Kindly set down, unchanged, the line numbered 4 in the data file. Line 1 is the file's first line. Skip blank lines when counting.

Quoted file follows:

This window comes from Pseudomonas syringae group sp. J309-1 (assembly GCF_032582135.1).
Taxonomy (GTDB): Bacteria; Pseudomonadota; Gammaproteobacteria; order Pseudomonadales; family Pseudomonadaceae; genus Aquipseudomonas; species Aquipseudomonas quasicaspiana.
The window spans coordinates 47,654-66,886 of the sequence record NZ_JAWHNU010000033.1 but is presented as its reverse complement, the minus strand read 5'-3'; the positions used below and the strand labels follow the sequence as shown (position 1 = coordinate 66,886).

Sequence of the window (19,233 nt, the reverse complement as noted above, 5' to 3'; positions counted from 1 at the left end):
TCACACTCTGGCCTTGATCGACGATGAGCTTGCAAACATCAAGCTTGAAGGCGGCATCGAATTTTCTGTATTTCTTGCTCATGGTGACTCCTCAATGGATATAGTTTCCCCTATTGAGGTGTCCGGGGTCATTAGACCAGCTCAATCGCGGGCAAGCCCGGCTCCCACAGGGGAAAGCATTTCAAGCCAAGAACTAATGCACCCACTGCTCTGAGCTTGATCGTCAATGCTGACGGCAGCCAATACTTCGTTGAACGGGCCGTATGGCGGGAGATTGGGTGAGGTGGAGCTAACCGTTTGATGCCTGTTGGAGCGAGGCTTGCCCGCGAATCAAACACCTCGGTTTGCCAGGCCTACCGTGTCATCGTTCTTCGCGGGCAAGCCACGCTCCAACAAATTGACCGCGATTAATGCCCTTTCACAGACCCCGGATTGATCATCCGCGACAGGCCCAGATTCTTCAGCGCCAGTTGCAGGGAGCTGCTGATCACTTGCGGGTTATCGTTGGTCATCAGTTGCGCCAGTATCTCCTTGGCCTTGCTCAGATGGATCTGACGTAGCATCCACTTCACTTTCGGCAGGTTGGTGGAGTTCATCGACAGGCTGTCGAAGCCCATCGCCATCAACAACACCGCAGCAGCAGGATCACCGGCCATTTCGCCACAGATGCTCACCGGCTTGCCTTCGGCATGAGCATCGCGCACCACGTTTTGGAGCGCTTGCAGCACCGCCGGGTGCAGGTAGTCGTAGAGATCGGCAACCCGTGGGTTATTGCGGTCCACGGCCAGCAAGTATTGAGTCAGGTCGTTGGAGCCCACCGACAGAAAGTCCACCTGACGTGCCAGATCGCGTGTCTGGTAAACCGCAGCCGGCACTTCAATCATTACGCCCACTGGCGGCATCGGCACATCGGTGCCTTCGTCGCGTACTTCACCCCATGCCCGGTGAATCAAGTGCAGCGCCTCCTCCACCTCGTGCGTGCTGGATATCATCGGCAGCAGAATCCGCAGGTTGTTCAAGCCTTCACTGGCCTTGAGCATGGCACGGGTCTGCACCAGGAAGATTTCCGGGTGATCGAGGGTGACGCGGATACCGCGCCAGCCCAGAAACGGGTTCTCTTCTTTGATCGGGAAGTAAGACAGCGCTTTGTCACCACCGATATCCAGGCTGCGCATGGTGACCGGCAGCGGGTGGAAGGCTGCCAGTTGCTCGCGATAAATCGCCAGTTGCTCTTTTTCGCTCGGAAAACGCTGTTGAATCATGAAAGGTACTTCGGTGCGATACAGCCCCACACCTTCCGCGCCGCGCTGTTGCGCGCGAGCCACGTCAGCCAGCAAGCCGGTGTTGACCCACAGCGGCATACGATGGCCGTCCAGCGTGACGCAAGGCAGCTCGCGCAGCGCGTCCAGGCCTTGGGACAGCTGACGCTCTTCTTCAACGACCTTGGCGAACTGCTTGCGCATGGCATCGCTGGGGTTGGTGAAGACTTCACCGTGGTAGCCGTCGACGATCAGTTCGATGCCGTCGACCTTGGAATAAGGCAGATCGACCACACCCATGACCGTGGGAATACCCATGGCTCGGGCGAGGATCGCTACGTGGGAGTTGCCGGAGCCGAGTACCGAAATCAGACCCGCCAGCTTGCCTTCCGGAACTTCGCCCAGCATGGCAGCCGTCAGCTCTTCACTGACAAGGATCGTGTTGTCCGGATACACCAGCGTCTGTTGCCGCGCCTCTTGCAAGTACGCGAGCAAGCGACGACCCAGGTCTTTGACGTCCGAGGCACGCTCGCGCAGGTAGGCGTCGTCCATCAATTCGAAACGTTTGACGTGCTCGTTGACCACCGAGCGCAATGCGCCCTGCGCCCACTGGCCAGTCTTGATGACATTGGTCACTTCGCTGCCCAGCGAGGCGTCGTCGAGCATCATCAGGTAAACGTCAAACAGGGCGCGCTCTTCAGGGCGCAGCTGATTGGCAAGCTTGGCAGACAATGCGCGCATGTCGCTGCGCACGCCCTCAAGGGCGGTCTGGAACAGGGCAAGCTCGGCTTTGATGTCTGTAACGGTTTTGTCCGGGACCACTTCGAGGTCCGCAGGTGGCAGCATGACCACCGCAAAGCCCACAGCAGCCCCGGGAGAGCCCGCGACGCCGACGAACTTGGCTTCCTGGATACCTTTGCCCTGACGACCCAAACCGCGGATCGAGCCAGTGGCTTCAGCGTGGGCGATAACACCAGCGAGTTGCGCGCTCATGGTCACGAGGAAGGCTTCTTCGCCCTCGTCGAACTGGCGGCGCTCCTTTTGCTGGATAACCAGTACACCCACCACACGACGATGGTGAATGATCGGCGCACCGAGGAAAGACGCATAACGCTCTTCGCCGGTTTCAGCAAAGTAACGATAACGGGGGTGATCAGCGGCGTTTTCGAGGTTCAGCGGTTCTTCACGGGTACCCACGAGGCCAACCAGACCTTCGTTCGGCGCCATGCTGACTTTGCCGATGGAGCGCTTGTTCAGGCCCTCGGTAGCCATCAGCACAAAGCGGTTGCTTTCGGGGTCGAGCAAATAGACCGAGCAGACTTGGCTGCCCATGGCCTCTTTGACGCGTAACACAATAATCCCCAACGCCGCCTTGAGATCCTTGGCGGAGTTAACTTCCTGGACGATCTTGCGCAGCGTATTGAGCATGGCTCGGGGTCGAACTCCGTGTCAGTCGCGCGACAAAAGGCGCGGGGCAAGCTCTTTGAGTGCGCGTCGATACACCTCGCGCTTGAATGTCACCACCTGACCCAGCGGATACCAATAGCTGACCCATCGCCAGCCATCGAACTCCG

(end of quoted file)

Sequence of the window (19,233 nt, the reverse complement as noted above, 5' to 3'; positions counted from 1 at the left end):